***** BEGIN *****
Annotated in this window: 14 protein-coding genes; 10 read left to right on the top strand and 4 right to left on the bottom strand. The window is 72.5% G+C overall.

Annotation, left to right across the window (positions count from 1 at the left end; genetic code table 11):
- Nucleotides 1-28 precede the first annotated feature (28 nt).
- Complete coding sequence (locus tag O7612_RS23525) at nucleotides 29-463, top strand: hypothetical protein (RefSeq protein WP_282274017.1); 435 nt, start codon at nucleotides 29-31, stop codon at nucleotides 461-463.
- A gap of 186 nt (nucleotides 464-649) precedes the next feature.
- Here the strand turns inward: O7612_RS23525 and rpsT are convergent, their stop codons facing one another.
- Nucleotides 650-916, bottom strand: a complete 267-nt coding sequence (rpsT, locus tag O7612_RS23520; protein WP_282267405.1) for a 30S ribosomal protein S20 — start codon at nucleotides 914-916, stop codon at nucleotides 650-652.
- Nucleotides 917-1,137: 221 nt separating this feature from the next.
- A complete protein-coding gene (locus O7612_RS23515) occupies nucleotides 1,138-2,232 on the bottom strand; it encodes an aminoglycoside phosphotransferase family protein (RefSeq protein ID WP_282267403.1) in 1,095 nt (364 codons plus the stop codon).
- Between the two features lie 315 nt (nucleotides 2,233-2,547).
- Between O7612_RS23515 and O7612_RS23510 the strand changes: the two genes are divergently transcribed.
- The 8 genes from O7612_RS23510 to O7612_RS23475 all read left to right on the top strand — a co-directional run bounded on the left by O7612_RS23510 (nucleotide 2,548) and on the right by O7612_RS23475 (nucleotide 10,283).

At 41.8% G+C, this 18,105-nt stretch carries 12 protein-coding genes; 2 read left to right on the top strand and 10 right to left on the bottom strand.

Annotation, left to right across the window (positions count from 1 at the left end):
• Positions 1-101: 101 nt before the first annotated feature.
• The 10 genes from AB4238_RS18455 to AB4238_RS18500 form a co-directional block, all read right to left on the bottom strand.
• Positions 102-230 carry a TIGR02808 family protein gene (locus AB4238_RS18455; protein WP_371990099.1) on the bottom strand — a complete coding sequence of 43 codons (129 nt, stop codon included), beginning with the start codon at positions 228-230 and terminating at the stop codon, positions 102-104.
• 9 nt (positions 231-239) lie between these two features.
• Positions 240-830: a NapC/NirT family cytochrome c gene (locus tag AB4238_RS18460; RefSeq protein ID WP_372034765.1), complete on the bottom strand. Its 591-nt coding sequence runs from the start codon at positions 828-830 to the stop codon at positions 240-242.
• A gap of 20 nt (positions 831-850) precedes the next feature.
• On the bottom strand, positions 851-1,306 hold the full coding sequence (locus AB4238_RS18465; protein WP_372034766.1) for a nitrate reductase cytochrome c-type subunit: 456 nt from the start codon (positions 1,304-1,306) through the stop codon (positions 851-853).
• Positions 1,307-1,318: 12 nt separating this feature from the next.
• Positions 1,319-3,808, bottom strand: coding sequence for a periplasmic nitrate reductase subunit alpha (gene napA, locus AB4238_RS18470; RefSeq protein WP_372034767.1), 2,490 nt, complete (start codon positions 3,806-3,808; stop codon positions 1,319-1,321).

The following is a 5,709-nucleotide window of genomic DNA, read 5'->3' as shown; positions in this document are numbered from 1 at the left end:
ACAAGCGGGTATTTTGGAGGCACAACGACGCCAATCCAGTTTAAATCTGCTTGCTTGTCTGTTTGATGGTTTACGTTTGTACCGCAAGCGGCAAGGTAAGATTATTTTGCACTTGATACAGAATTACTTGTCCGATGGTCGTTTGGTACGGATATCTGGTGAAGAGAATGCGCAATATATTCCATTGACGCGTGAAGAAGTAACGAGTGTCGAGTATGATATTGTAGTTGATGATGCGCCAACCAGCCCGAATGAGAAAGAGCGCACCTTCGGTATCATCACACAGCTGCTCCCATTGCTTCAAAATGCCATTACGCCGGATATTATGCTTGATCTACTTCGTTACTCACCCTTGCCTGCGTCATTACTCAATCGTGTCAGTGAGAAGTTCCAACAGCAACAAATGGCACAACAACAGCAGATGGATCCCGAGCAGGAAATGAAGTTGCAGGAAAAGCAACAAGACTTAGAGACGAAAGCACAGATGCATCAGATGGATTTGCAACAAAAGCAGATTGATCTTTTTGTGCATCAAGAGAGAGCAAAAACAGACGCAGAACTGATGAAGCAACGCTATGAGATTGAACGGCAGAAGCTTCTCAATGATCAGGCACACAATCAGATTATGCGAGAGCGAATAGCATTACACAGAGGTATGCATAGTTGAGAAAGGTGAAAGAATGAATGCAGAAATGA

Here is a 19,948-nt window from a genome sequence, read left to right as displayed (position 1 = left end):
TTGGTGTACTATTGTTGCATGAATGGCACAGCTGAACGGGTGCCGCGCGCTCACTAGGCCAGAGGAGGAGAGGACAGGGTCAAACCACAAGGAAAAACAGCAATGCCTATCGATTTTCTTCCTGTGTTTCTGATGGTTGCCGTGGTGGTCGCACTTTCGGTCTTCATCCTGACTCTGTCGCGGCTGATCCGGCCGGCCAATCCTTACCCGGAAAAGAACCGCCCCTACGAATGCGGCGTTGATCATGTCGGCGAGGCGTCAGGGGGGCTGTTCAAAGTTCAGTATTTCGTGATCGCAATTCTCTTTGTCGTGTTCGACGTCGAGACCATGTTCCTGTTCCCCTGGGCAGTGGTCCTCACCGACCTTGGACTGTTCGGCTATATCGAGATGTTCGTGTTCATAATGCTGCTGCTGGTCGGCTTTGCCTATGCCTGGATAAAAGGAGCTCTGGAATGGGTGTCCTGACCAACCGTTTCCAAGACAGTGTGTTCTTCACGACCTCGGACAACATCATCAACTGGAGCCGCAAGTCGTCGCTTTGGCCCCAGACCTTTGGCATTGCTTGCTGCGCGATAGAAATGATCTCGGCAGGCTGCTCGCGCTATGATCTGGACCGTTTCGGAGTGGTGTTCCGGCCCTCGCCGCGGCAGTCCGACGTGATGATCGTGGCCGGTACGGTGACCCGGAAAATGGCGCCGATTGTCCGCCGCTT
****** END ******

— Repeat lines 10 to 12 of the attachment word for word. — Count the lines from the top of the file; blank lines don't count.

- Between the two features lie 315 nt (nucleotides 2,233-2,547).
- Between O7612_RS23515 and O7612_RS23510 the strand changes: the two genes are divergently transcribed.
- The 8 genes from O7612_RS23510 to O7612_RS23475 all read left to right on the top strand — a co-directional run bounded on the left by O7612_RS23510 (nucleotide 2,548) and on the right by O7612_RS23475 (nucleotide 10,283).